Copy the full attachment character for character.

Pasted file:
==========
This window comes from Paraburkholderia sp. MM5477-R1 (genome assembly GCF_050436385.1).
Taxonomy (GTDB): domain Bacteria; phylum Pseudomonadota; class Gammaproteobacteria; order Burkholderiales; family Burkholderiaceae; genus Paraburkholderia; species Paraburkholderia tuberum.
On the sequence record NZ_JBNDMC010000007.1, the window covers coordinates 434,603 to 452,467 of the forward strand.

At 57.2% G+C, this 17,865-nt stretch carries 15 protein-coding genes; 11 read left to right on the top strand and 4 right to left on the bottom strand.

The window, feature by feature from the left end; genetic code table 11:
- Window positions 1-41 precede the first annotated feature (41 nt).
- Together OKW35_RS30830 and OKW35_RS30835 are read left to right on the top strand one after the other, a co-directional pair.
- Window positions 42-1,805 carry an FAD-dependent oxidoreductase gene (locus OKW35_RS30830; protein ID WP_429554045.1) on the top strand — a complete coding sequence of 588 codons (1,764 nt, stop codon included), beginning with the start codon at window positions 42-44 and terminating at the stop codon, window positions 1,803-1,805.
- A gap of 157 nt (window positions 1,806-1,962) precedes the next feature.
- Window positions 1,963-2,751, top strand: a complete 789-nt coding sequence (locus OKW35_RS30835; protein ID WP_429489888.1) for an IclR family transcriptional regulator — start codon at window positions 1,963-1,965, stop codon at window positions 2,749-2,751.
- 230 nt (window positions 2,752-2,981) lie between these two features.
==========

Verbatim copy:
This window comes from Paraburkholderia sp. MM5477-R1 (genome assembly GCF_050436385.1).
Taxonomy (GTDB): domain Bacteria; phylum Pseudomonadota; class Gammaproteobacteria; order Burkholderiales; family Burkholderiaceae; genus Paraburkholderia; species Paraburkholderia tuberum.
On the sequence record NZ_JBNDMC010000007.1, the window covers coordinates 434,603 to 452,467 of the forward strand.

At 57.2% G+C, this 17,865-nt stretch carries 15 protein-coding genes; 11 read left to right on the top strand and 4 right to left on the bottom strand.

The window, feature by feature from the left end; genetic code table 11:
- Window positions 1-41 precede the first annotated feature (41 nt).
- Together OKW35_RS30830 and OKW35_RS30835 are read left to right on the top strand one after the other, a co-directional pair.
- Window positions 42-1,805 carry an FAD-dependent oxidoreductase gene (locus OKW35_RS30830; protein ID WP_429554045.1) on the top strand — a complete coding sequence of 588 codons (1,764 nt, stop codon included), beginning with the start codon at window positions 42-44 and terminating at the stop codon, window positions 1,803-1,805.
- A gap of 157 nt (window positions 1,806-1,962) precedes the next feature.
- Window positions 1,963-2,751, top strand: a complete 789-nt coding sequence (locus OKW35_RS30835; protein ID WP_429489888.1) for an IclR family transcriptional regulator — start codon at window positions 1,963-1,965, stop codon at window positions 2,749-2,751.
- 230 nt (window positions 2,752-2,981) lie between these two features.